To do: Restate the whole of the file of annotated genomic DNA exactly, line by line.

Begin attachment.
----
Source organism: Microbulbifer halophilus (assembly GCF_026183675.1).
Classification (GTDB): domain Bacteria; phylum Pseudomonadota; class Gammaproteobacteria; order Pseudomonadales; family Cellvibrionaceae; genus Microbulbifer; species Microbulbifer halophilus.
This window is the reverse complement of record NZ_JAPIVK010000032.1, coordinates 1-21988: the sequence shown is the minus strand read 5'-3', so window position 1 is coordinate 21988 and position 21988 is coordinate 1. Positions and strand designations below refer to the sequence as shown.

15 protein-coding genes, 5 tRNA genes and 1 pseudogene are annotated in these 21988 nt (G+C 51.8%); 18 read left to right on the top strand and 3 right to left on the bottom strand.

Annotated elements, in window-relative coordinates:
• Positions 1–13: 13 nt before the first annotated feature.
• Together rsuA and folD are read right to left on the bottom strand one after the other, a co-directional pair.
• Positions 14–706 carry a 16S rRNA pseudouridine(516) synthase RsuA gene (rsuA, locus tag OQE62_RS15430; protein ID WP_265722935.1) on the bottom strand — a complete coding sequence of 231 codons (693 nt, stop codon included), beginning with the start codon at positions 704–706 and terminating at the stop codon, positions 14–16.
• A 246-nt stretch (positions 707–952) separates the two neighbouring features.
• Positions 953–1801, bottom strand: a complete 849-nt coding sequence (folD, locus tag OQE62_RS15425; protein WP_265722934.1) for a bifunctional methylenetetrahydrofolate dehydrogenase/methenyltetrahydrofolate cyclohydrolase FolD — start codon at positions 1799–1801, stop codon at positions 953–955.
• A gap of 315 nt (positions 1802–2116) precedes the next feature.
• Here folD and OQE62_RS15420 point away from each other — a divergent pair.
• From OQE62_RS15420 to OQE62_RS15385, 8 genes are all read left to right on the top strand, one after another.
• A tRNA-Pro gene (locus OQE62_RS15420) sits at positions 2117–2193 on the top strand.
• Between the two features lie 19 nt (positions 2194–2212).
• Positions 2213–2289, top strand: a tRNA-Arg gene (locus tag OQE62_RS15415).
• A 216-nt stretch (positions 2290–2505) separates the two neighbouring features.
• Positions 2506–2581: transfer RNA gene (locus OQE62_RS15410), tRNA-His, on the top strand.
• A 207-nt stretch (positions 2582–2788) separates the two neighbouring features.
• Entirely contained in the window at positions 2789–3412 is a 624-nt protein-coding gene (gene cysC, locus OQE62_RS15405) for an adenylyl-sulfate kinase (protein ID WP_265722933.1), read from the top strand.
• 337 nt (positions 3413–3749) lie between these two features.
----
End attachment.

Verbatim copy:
Source organism: Microbulbifer halophilus (assembly GCF_026183675.1).
Classification (GTDB): domain Bacteria; phylum Pseudomonadota; class Gammaproteobacteria; order Pseudomonadales; family Cellvibrionaceae; genus Microbulbifer; species Microbulbifer halophilus.
This window is the reverse complement of record NZ_JAPIVK010000032.1, coordinates 1-21988: the sequence shown is the minus strand read 5'-3', so window position 1 is coordinate 21988 and position 21988 is coordinate 1. Positions and strand designations below refer to the sequence as shown.

15 protein-coding genes, 5 tRNA genes and 1 pseudogene are annotated in these 21988 nt (G+C 51.8%); 18 read left to right on the top strand and 3 right to left on the bottom strand.

Annotated elements, in window-relative coordinates:
• Positions 1–13: 13 nt before the first annotated feature.
• Together rsuA and folD are read right to left on the bottom strand one after the other, a co-directional pair.
• Positions 14–706 carry a 16S rRNA pseudouridine(516) synthase RsuA gene (rsuA, locus tag OQE62_RS15430; protein ID WP_265722935.1) on the bottom strand — a complete coding sequence of 231 codons (693 nt, stop codon included), beginning with the start codon at positions 704–706 and terminating at the stop codon, positions 14–16.
• A 246-nt stretch (positions 707–952) separates the two neighbouring features.
• Positions 953–1801, bottom strand: a complete 849-nt coding sequence (folD, locus tag OQE62_RS15425; protein WP_265722934.1) for a bifunctional methylenetetrahydrofolate dehydrogenase/methenyltetrahydrofolate cyclohydrolase FolD — start codon at positions 1799–1801, stop codon at positions 953–955.
• A gap of 315 nt (positions 1802–2116) precedes the next feature.
• Here folD and OQE62_RS15420 point away from each other — a divergent pair.
• From OQE62_RS15420 to OQE62_RS15385, 8 genes are all read left to right on the top strand, one after another.
• A tRNA-Pro gene (locus OQE62_RS15420) sits at positions 2117–2193 on the top strand.
• Between the two features lie 19 nt (positions 2194–2212).
• Positions 2213–2289, top strand: a tRNA-Arg gene (locus tag OQE62_RS15415).
• A 216-nt stretch (positions 2290–2505) separates the two neighbouring features.
• Positions 2506–2581: transfer RNA gene (locus OQE62_RS15410), tRNA-His, on the top strand.
• A 207-nt stretch (positions 2582–2788) separates the two neighbouring features.
• Entirely contained in the window at positions 2789–3412 is a 624-nt protein-coding gene (gene cysC, locus OQE62_RS15405) for an adenylyl-sulfate kinase (protein ID WP_265722933.1), read from the top strand.
• 337 nt (positions 3413–3749) lie between these two features.